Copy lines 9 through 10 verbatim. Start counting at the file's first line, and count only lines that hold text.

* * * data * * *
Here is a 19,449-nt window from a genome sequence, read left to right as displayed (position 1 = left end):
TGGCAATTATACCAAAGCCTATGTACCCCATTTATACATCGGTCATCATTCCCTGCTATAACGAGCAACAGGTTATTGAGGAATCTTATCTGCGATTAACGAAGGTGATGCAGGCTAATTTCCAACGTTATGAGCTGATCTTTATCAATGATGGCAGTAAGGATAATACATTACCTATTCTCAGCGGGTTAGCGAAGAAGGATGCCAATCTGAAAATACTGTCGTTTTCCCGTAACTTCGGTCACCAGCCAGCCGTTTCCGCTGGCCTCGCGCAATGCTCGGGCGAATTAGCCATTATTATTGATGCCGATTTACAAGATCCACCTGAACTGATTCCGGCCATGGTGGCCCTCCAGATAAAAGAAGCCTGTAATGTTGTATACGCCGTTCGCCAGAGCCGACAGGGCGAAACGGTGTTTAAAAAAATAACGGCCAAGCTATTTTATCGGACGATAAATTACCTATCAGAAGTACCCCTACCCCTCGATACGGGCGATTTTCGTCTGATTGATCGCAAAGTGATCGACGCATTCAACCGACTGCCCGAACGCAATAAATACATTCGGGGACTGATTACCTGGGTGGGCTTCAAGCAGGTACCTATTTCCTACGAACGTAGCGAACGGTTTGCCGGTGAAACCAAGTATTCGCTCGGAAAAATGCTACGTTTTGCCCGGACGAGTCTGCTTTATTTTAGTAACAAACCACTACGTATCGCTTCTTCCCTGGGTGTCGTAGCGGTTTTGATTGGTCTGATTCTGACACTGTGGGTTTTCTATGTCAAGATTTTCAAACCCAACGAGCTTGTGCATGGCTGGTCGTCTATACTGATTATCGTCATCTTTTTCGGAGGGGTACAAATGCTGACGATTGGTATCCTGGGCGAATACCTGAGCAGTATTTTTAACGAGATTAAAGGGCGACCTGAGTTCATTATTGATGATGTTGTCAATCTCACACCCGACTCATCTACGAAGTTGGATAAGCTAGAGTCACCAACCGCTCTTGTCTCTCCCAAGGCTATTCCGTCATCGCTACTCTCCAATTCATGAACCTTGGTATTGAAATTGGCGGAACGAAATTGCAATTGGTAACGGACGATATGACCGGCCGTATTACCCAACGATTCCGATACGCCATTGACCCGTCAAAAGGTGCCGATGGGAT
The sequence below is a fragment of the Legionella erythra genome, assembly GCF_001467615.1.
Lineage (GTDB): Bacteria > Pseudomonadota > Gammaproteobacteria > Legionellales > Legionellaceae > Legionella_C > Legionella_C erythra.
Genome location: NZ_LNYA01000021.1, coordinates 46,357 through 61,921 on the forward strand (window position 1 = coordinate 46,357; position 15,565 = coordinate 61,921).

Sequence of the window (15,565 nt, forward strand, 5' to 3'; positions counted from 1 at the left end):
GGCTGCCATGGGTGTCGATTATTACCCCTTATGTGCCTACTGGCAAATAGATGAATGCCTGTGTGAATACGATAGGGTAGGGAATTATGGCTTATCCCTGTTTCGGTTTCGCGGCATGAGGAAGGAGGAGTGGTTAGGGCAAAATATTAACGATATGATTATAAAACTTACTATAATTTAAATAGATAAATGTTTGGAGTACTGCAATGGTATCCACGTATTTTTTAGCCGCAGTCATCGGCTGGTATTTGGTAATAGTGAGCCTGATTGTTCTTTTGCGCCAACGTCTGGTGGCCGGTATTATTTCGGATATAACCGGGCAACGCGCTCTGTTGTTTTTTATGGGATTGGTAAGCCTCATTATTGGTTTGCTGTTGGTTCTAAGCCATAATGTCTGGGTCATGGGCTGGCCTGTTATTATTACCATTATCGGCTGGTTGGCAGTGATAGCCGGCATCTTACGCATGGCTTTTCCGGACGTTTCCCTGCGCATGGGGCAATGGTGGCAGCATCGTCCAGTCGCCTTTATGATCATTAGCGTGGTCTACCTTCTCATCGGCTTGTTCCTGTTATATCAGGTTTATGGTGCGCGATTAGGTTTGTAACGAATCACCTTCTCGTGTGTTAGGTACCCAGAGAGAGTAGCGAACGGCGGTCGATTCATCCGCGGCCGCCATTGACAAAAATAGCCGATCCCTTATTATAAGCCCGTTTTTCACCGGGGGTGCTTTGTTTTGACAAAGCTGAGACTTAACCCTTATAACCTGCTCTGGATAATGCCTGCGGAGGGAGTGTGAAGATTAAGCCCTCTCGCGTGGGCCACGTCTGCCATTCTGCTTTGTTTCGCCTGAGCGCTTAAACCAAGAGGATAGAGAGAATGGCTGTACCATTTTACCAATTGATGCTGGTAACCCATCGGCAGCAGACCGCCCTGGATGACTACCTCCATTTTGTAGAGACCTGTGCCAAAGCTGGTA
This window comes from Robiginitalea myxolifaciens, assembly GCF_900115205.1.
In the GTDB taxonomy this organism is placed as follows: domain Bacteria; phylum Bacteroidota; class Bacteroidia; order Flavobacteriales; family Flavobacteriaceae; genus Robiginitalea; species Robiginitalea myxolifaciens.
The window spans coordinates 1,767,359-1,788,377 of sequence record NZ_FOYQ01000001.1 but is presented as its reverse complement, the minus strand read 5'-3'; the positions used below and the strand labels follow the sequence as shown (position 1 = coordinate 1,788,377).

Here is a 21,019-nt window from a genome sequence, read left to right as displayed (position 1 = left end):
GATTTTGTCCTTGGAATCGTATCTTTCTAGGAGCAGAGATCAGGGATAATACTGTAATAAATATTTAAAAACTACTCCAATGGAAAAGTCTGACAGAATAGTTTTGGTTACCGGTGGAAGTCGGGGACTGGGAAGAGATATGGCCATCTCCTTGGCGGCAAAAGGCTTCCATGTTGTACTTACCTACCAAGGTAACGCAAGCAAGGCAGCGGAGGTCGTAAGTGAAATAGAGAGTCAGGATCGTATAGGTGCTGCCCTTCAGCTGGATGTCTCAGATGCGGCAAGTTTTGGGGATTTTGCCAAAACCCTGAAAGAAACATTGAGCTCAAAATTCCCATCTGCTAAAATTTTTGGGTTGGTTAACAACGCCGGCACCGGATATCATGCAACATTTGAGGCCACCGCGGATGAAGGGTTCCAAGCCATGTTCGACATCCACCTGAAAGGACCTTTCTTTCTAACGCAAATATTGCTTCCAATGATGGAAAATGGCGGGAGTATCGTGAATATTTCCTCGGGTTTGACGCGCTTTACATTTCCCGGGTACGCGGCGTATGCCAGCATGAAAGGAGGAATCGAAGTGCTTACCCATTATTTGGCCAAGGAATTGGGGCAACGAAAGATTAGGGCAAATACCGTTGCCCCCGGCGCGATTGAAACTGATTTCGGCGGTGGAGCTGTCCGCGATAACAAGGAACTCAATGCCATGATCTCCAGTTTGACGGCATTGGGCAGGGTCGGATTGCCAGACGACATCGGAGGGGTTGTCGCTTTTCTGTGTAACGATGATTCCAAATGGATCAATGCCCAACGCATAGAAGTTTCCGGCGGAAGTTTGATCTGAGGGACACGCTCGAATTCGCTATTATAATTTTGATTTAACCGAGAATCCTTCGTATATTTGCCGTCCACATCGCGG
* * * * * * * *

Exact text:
In the GTDB taxonomy this organism is placed as follows: domain Bacteria; phylum Bacteroidota; class Bacteroidia; order Flavobacteriales; family Flavobacteriaceae; genus Robiginitalea; species Robiginitalea myxolifaciens.
The window spans coordinates 1,767,359-1,788,377 of sequence record NZ_FOYQ01000001.1 but is presented as its reverse complement, the minus strand read 5'-3'; the positions used below and the strand labels follow the sequence as shown (position 1 = coordinate 1,788,377).